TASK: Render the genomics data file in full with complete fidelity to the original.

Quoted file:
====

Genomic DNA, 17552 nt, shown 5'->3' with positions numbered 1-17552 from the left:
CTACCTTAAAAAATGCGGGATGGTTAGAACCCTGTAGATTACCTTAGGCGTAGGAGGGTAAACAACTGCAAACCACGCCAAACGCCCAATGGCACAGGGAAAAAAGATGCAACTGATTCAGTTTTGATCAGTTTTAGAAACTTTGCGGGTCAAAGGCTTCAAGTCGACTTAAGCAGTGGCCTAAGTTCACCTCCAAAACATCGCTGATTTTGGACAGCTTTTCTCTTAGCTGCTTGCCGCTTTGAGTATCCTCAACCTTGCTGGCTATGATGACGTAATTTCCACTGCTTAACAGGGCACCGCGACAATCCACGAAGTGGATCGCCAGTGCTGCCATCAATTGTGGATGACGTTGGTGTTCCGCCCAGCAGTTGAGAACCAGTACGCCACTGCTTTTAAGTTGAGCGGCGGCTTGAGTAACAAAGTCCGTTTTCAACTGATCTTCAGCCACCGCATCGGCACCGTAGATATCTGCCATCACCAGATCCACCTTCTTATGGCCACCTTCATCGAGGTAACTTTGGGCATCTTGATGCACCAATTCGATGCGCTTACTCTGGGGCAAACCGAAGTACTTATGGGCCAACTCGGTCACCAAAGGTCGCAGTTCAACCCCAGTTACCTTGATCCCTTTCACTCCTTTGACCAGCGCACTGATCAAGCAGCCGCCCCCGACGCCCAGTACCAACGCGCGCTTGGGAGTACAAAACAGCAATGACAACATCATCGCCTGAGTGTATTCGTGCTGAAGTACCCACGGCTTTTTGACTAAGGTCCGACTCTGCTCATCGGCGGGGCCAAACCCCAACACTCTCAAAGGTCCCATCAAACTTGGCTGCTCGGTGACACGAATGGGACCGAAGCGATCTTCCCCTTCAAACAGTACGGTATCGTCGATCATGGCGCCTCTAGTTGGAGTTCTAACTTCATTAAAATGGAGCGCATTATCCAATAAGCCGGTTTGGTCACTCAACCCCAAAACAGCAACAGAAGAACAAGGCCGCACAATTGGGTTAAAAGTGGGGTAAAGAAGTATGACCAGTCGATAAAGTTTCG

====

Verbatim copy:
Genomic DNA, 17552 nt, shown 5'->3' with positions numbered 1-17552 from the left:
CTACCTTAAAAAATGCGGGATGGTTAGAACCCTGTAGATTACCTTAGGCGTAGGAGGGTAAACAACTGCAAACCACGCCAAACGCCCAATGGCACAGGGAAAAAAGATGCAACTGATTCAGTTTTGATCAGTTTTAGAAACTTTGCGGGTCAAAGGCTTCAAGTCGACTTAAGCAGTGGCCTAAGTTCACCTCCAAAACATCGCTGATTTTGGACAGCTTTTCTCTTAGCTGCTTGCCGCTTTGAGTATCCTCAACCTTGCTGGCTATGATGACGTAATTTCCACTGCTTAACAGGGCACCGCGACAATCCACGAAGTGGATCGCCAGTGCTGCCATCAATTGTGGATGACGTTGGTGTTCCGCCCAGCAGTTGAGAACCAGTACGCCACTGCTTTTAAGTTGAGCGGCGGCTTGAGTAACAAAGTCCGTTTTCAACTGATCTTCAGCCACCGCATCGGCACCGTAGATATCTGCCATCACCAGATCCACCTTCTTATGGCCACCTTCATCGAGGTAACTTTGGGCATCTTGATGCACCAATTCGATGCGCTTACTCTGGGGCAAACCGAAGTACTTATGGGCCAACTCGGTCACCAAAGGTCGCAGTTCAACCCCAGTTACCTTGATCCCTTTCACTCCTTTGACCAGCGCACTGATCAAGCAGCCGCCCCCGACGCCCAGTACCAACGCGCGCTTGGGAGTACAAAACAGCAATGACAACATCATCGCCTGAGTGTATTCGTGCTGAAGTACCCACGGCTTTTTGACTAAGGTCCGACTCTGCTCATCGGCGGGGCCAAACCCCAACACTCTCAAAGGTCCCATCAAACTTGGCTGCTCGGTGACACGAATGGGACCGAAGCGATCTTCCCCTTCAAACAGTACGGTATCGTCGATCATGGCGCCTCTAGTTGGAGTTCTAACTTCATTAAAATGGAGCGCATTATCCAATAAGCCGGTTTGGTCACTCAACCCCAAAACAGCAACAGAAGAACAAGGCCGCACAATTGGGTTAAAAGTGGGGTAAAGAAGTATGACCAGTCGATAAAGTTTCG